This antiphon (O’ Wisdom) said at vespers before the Magnificat, the Canticle of Mary, is the reason for the rose colored vestments. It is Guadete Sunday, and Guadete translates rejoice. From that canticle:
My soul proclaims the greatness of the Lord, my spirit rejoices in God my Savior, for he has looked with favor on his humble servant.
These words start the joyous mysteries of the Rosary. The announcement, then the wait.
In today’s gospel reading Jn 1:6-8, 19-28 John the Baptist gives testament to his place in salvation history. The reading opens with:
A man named John was sent from God.
He came for testimony, to testify to the light,
so that all might believe through him.
He was not the light,
but came to testify to the light.
In one romantic language the word birth translates “to bring into the light.” John’s testament is that this event is to occur soon.
From Isaiah Is 61:1-2a, 10-11 :
The spirit of the Lord GOD is upon me,
because the LORD has anointed me;
he has sent me to bring glad tidings to the poor,
to heal the brokenhearted,
to proclaim liberty to the captives
and release to the prisoners,
to announce a year of favor from the LORD
and a day of vindication by our God.
I rejoice heartily in the LORD,
in my God is the joy of my soul;
for he has clothed me with a robe of salvation
They echo Mary’s canticle, they speak of something new that comes after a long exile. They speak of something that is about to begin, not something that is about to end. The eager anticipation of the new beginning calls for rejoicing, and that beginning is after a long period of darkness and suffering. (Here is a side note. Isaiah addresses the Babylonian exile , the suffering and the eventual redemption of an exiled people. For John, the Roman occupation and the Hellenic culture were prominent, not to mention the likes of Herod. What can be said of ‘our time?”) It is an emotion that has been lost since Advent has been reimagined from a somber and preparative season, into a secular festive season. Guadete Sunday is an anticipation of a joy that is to come, after a darkness.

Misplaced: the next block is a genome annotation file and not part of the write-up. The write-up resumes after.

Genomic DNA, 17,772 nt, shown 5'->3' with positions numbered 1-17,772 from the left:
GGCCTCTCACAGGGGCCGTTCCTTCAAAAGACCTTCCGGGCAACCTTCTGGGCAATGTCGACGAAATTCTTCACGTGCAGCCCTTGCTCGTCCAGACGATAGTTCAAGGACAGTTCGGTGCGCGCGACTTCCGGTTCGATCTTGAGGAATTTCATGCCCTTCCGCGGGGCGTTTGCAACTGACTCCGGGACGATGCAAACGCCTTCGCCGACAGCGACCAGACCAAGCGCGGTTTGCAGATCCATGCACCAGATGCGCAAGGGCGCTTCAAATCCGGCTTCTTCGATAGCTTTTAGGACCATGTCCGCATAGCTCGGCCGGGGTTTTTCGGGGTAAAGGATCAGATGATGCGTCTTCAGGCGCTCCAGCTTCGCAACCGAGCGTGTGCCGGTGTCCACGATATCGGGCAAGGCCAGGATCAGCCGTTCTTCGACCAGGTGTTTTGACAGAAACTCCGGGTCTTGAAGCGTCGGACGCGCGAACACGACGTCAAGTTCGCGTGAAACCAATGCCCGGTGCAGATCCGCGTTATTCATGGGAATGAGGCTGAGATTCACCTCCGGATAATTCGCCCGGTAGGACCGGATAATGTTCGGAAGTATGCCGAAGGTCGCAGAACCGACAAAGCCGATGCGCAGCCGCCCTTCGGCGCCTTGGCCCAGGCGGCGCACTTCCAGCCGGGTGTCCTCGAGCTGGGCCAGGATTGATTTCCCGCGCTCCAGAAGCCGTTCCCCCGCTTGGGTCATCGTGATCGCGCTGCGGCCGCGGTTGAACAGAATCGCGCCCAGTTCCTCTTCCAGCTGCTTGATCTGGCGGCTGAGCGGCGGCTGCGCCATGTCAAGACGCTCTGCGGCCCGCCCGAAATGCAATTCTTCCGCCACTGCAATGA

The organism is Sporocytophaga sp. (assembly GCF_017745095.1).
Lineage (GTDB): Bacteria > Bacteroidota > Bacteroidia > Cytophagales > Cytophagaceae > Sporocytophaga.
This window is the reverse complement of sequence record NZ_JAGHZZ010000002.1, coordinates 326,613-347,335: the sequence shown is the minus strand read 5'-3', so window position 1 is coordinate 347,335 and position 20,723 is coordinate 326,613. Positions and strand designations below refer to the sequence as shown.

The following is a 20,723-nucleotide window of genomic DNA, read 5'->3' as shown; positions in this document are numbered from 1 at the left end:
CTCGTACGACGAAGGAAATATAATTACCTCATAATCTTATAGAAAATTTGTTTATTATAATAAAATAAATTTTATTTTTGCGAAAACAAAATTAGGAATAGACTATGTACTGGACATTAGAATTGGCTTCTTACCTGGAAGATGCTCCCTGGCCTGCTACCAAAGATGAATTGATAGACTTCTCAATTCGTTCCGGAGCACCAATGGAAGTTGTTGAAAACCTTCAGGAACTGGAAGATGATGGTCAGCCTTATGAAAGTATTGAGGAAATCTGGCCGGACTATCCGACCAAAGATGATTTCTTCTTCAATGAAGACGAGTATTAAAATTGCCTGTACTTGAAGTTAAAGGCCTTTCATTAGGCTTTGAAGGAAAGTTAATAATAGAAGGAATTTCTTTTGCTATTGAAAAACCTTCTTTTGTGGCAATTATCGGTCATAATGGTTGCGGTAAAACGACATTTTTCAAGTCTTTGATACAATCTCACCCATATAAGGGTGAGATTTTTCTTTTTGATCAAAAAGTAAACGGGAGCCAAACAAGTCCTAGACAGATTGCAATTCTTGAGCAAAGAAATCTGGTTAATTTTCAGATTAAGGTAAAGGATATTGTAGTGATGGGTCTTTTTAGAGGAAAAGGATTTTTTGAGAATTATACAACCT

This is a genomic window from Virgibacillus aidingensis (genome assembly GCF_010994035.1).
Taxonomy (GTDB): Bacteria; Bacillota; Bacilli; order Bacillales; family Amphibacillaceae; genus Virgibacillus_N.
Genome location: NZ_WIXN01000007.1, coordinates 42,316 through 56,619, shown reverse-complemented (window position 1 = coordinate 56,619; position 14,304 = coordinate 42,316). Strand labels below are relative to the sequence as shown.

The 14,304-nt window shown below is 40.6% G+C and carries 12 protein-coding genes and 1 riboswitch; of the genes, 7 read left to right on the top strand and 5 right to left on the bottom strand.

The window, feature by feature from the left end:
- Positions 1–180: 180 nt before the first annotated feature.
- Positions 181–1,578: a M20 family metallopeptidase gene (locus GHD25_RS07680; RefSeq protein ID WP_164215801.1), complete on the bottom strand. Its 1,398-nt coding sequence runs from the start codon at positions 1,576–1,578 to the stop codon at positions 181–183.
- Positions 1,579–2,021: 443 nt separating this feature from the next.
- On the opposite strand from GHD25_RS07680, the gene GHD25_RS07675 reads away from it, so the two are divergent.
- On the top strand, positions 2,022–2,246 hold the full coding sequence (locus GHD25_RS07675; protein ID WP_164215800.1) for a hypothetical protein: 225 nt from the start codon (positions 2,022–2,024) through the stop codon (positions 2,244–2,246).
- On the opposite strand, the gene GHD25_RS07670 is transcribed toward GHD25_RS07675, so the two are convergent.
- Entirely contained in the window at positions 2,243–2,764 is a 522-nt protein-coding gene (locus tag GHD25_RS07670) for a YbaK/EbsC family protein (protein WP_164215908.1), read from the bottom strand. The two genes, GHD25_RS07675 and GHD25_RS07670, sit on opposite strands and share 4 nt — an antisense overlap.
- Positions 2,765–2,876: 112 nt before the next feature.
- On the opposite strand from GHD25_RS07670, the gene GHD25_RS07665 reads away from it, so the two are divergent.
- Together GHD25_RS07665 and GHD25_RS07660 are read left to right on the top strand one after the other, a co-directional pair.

It is a contrast of hope against despair. Its the festive anticipation and proclamation of the dawn, not twilight. Might this be more noticeable with the lighting of a candle? Advent points to Christmas in time. That time is the festive day on a calendar, and it recalls that time in history. It also points towards the Christmas at the end of time, and possibly “at any time.” (another note: the Jewish calendar and the ancient one is based on a lunar calendar. Our modern calendar is based on a Roman Emperor. Economics have biased the secular “advent” calendar and the light -bulb has influenced our Circadian calendar. Calendars measure time) It is the preparation for an event that will occur, just as John the Baptist proclaimed. That message is forever proclaimed.
One should not miss that word proclamation, John the Baptist proclaimed that “there is one among you whom you do not recognize, the one who is coming after me,
whose sandal strap I am not worthy to untie.” He proclaimed that the Christ was coming. Something to think about when sending “Christmas Cards.” Those cards proclaim an announcement, they make a statement, and they have a message. That message often is different than the message of cards found in the store. There is a reason for rejoicing, and that reason should be proclaimed. Preparation and proclamation.
Today is the Advent celebration of Saint Lucy’s Day, it is a festival of light. Lucy translates Lux or light, and her day occurs at the darkest time of year. Today also is the second day of Hanukkah, a festival of light.
Saint Lucy’s day is full of traditions, especially in Nordic countries. Hungary has the tradition of plants pot of wheat on this day. By Christmas that wheat will sprout to several centimeters in length, symbolic of the infant in the manger and the Body of Christ present in the Eucharist.
Next Sunday is Gaudete Sunday.